U.S. says ready to keep Strait of Hormuz open in face of Iranian threat. It would be a different fight this time

Oil tanker traffic jam in the Strait of Hormuz. YouTube video

Time and the march of technology have done their work.  As Iran issues a new threat to shipping in the Persian Gulf, the U.S. military issues its recurring assurances that the Gulf will be kept open for business.  But the landscape – and seascape – of warfare are changing, and in the unlikely event of a confrontation, keeping the Strait of Hormuz open and safe for commercial passage won’t look the way it would have 20 years ago, or even 10.

A report by Fox News on 5 July previewed that reality in a barely-noticeable passage deep in the article.

The Fox report took note of the elliptical threat from Iranian President Hassan Rouhani on Tuesday, 3 July: an implied threat that if the U.S. shut down Iranian oil exports, Iran would see to it that the other oil producers in the Gulf were unable to export their oil.

“It really is an unfounded and unfair thing to suggest that one day all oil-producing countries will be able to export oil, while Iran won’t be able to do so,” Rouhani added.

Rouhani’s threat was promptly clarified by a senior Revolutionary Guard (IRGC) officer:

Esmail Kowsari, deputy commander of the Sarollah Revolutionary Guards base in Tehran, said: “Any hostile attempt by the U.S. will be followed by an exorbitant cost for them,” according to Bloomberg.

“If Iran’s oil exports are to be prevented, we will not give permission for oil to be exported to the world through the Strait of Hormuz,” Kowsari said.

Qods Force commander Qassem Soleimani came forward to endorse these sentiments in his own special way:

The head of Iran’s Quds Force, the special operations wing of its Revolutionary Guard, said his forces in Iraq and Syria would be ready to respond if ordered.

“I kiss your (Rouhani’s) hand for expressing such wise and timely comments, and I am at your service to implement any policy that serves the Islamic Republic,” Maj. Gen. Qasem Soleimani said Wednesday.

The U.S. Central Command spokesman, characteristically, made a more laconic response:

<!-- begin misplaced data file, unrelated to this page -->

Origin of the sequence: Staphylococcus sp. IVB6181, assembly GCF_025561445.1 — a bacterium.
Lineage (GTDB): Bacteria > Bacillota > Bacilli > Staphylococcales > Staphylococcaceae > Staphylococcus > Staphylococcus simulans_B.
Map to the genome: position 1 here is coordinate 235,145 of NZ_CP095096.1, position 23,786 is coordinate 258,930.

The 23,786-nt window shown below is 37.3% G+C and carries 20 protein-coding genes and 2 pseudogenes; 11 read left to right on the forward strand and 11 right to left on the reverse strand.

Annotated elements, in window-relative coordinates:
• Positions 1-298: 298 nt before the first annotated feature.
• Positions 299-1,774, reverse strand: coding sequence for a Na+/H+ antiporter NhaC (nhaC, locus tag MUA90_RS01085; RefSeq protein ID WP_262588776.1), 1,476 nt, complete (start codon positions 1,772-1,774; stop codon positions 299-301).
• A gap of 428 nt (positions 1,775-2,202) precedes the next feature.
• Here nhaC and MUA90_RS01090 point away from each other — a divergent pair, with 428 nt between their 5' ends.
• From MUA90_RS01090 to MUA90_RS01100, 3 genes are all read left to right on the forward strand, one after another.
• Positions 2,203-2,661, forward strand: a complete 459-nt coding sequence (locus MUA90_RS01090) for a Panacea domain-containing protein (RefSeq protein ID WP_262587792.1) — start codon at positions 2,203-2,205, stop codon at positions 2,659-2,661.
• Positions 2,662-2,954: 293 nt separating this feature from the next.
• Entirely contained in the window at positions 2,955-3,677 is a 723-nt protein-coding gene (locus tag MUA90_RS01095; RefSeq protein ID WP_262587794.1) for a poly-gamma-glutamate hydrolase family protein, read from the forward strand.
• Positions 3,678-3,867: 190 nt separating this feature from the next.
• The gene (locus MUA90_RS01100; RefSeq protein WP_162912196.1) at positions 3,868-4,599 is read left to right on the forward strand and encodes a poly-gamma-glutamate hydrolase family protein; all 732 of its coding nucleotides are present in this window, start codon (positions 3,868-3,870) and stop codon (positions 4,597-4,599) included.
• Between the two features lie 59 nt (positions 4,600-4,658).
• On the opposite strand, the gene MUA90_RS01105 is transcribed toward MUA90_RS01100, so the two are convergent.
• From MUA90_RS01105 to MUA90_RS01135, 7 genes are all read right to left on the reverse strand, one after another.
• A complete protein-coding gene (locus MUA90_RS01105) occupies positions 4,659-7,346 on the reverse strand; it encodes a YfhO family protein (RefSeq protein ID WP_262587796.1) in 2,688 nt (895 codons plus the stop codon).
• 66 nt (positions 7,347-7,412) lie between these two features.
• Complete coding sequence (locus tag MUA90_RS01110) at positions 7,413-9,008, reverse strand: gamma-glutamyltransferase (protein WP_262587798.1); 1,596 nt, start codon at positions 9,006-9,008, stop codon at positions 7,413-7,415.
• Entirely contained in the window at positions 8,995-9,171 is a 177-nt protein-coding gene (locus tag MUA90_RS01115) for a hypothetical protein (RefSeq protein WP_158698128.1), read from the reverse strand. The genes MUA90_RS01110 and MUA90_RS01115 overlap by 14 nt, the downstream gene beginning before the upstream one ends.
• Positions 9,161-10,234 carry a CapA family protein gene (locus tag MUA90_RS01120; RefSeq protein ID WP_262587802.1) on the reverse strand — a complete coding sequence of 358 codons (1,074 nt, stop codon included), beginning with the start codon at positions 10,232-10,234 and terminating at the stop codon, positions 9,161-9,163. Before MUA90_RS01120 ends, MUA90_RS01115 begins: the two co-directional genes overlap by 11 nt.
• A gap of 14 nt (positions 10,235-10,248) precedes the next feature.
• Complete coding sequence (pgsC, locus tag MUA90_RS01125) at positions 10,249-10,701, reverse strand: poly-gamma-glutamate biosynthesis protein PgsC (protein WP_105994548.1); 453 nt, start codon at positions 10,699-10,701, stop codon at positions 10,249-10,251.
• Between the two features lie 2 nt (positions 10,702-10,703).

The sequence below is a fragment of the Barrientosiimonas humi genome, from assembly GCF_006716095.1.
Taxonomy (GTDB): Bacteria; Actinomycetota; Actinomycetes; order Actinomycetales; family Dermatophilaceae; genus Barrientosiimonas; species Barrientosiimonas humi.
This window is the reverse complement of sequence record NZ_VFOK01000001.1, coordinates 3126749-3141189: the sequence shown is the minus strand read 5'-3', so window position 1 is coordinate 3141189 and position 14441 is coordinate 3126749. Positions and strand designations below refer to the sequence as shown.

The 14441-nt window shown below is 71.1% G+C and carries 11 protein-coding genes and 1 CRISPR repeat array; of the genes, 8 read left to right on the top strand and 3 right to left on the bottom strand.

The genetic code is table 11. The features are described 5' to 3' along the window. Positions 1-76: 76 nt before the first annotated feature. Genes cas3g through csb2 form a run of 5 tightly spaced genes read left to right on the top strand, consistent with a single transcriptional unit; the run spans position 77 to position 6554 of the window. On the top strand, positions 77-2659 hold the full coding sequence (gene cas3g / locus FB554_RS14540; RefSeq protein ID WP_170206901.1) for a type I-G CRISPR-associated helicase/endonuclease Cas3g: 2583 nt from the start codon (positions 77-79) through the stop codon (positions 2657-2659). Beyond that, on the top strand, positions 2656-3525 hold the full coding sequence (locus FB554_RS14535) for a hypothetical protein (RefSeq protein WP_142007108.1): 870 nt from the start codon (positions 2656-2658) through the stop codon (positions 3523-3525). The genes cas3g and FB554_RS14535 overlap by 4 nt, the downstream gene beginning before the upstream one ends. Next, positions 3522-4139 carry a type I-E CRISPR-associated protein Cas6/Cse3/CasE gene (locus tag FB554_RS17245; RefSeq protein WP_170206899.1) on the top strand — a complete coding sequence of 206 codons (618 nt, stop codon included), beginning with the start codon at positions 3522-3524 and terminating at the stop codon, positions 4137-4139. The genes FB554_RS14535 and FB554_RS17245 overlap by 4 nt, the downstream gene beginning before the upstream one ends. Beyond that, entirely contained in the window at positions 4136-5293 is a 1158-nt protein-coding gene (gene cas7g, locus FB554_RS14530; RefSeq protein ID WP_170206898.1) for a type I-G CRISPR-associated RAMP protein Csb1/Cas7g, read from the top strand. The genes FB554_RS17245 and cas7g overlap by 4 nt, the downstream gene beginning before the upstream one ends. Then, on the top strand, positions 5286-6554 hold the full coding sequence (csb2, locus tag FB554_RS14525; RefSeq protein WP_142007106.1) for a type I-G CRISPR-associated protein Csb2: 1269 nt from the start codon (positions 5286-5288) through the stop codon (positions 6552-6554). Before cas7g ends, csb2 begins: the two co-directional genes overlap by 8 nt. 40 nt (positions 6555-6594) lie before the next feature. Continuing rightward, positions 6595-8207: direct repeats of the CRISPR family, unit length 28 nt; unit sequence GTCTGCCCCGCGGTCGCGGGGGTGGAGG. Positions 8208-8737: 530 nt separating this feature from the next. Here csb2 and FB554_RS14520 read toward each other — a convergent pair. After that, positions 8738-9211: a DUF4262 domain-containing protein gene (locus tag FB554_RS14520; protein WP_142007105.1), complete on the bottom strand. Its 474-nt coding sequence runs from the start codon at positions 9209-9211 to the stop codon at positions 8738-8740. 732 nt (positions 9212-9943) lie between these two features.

When asked to comment on Iran’s recent threat, a spokesman for U.S. Central Command responsible for American forces in the Middle East, said the U.S. is ready to respond in kind.

“The U.S. and its partners provide and promote security and stability in the region. Together, we stand ready to ensure the freedom of navigation and the free flow of commerce wherever international law allows,” said Navy Captain Bill Urban.

These niceties being observed, the pundits were off to the races.  The bulk of the commentary has been fine – but it has also been conventional.  And the nugget in the Fox report is the key to understanding that it is outdated.

It’s outdated, in fact, in a way to which there is no turning back from here.  It’s time to adjust our thinking about how to “fight” the Strait of Hormuz and Persian Gulf.

The nugget is very brief.

While the U.S. Navy has warships in the Red Sea and in the Persian Gulf, no American aircraft carrier is nearby.

That’s it.  That’s the change.  But it has profound implications, and a surprisingly extensive slate of new realities to go with it.

Same problem, different era

Because when Captain Urban says we stand ready to ensure the freedom of navigation and the free flow of commerce in the Strait of Hormuz (which is one of the places international law allows), he means we stand ready.

Daunting threat to Strait of Hormuz chokepoint from Iran. (Google map; author annotation)

He doesn’t mean we’ll be ready starting, say, 48 hours from when USS Harry S Truman (CVN-75), currently over in the North Atlantic, could get to the Gulf with her air wing at a dead sprint.  The interval on that would be several days.  But he’s not signaling that there would be such a delay, if Iran tried something.  He means we’re ready now.

The Fox report acknowledges that Truman is some distance away, not even in the CENTCOM theater.  It also indicates correctly that USS Iwo Jima (LHD-7), a “big deck,” AV-8B Harrier-carrying amphibious command ship, is in the CENTCOM theater, but isn’t necessarily in the Gulf.  (The latest on Iwo Jima was entry into Aqaba, Jordan on 5 July for a port visit.)

Iwo Jima’s capabilities are impressive, but by no means a duplication of Truman’s.  Embarked in Iwo are elements of the 26th Marine Expeditionary Unit (26 MEU), including the Marine air element and some (but not all) of the infantry and other units of the 2,200-Marine MEU.  The air element with the MEU is smaller than the Truman air wing – including MV-22 Ospreys, AH-1W Super Cobras, and CH-53 Sea Stallions for heavy lift, along with the Harriers – and performs a different set of missions in support of Marine Corps operations.

The Iwo Jima Amphibious Ready Group (ARG) is operating in three different places, in fact, with the Marines split among Iwo, USS New York (LPD-21) in the Mediterranean Sea, and USS Oak Hill (LSD-51), in the Baltic Sea in the past week for NATO operations.  It would take days to assemble the combined combat power of the ARG for a major amphibious mission in the Gulf.